Just to pick a number, assume that access to a variety of educational resources costs \$1,000 per student per year, or \$100k per year in our example school. For the cost of a single teacher’s salary per school, students are given free access to almost every educational resource on the internet.

# Costs of the Full Model

Remember that we estimated \$500k for non-salary costs in part 1. From that we’ll add \$100k for access to online learning, bringing our total budget for non-salary expenses from \$2 million to \$1.4 million. Including computers brings us down to \$1.375 million.

Because the full cost of an employee is more than their salary, we multiplied our total salary budget by 34 to come up with a total budget for base salaries.

This leaves us with \$1,031,250 for salaries.

The salaries for the various roles we’re using:

• Social workers will cost us \$75,000 per year

• Counselors will cost us \$60,000 per year

• Nurses will cost us \$60,000 per year

• Adult supervisors will cost us \$40,000 per year (This isn’t exactly an existing job, and should require little qualification beyond background checks.)

• Teachers will cost us \$70,000 per year, as per above

• Administrators will cost \$100,000 per year

So what can we do?

One of the great strengths of this kind of school is the flexibility for each school to allocate its budget towards more of what its students need. That being said, each school, no matter how extreme its needs, will have at least one of each role.

Adding that up, that’s \$405,000 out of our \$1,050,000, leaving us with \$645,000 to spend on additional educational or social services resources.

To illustrate how different schools may budget, we’ll look at two cases: a school that’s mostly education, and a school that’s mostly social services.

Mostly educational

• While technically the school could afford an additional nine teachers (for a total of ten), that seems a bit too extreme. Instead we’ll trade two teachers for an additional counselor and social worker, leaving us with:
2 Social Workers
2 Counselors
1 Nurse
8 Teachers
For a total spend of \$1,030,000.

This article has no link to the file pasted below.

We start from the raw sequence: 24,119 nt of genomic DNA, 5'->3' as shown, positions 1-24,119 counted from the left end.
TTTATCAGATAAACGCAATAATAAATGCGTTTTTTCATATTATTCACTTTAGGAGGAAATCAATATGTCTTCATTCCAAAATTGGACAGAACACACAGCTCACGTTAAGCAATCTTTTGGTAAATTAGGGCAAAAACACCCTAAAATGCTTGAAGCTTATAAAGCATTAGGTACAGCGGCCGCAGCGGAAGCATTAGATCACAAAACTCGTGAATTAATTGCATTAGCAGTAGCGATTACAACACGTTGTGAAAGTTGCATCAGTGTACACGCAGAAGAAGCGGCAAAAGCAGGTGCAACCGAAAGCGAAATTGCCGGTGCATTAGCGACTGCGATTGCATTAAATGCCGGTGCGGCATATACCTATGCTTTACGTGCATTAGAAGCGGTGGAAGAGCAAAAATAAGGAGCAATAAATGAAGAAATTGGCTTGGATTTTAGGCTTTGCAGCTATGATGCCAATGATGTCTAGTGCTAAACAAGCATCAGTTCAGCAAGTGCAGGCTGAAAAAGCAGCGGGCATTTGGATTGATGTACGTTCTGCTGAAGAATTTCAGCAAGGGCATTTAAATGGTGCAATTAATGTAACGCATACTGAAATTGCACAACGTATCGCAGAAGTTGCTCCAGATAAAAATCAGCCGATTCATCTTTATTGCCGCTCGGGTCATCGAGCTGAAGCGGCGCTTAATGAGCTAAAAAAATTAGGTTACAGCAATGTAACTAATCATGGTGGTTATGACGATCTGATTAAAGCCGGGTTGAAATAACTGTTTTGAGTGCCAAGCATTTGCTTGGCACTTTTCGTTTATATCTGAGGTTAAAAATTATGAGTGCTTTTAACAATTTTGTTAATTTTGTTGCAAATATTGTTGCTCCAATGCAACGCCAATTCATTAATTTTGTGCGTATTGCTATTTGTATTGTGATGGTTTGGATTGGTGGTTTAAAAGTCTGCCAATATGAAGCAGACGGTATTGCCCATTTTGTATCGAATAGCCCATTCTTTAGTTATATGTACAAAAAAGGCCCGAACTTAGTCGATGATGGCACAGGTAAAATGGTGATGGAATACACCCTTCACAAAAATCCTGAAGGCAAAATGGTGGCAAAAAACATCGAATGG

• This is 15 adults per 100 students, with 8 teachers per hundred students, or ~12 students per teacher, which is smaller than the American average of ~16.

• Such a school should be able to handle the occasional problems its students will have, but is primarily focused on educating them.

Mostly social services

• We’ll cap our teachers at 3 - remember, the teachers are there to interact with students and help them, not design curricula or lecture. Furthermore, out of the 100 students served, there may not be more than a third who are in a good state to learn on any given day, meaning we have the same number of learning students per teacher as the mostly educational school. This leaves us with:
3 Social Workers
3 Counselors
2 Nurses
3 Teachers
For a total spend of \$1,035,000. (Close enough, given the kind of estimation we’re doing.)

• This is 17 adults per 100 students, or about one adult per five children. Each social worker/​counselor would be responsible for 33 students, which is roughly enough for them to see each student for one hour a week. Not ideal, but far better than existing schools.

• In extremis, the number of teachers could be cut down to two or one if the school needs more resources devoted to social services resources.

In the end, this sort of estimation is never supposed to be a knock-down argument. What it is is an existence proof—it seems financially possible to create the kind of school that I’ve written about, and staff it appropriately.

# Conclusion

It seems possible to create a school based on the structure and curriculum we’ve outlined, given a reasonable budget per student. At the very least, a rough calculation shows that our school is plausible.

Given the details described so far about our new kind of school, we’d like to open up the comments for questions, criticisms, or other feedback on the model that we might address in future posts. We’d like to solicit a wide variety of viewpoints to better understand how this model of school might be better (or worse) than the existing public school system.

So please, feel free to chime in!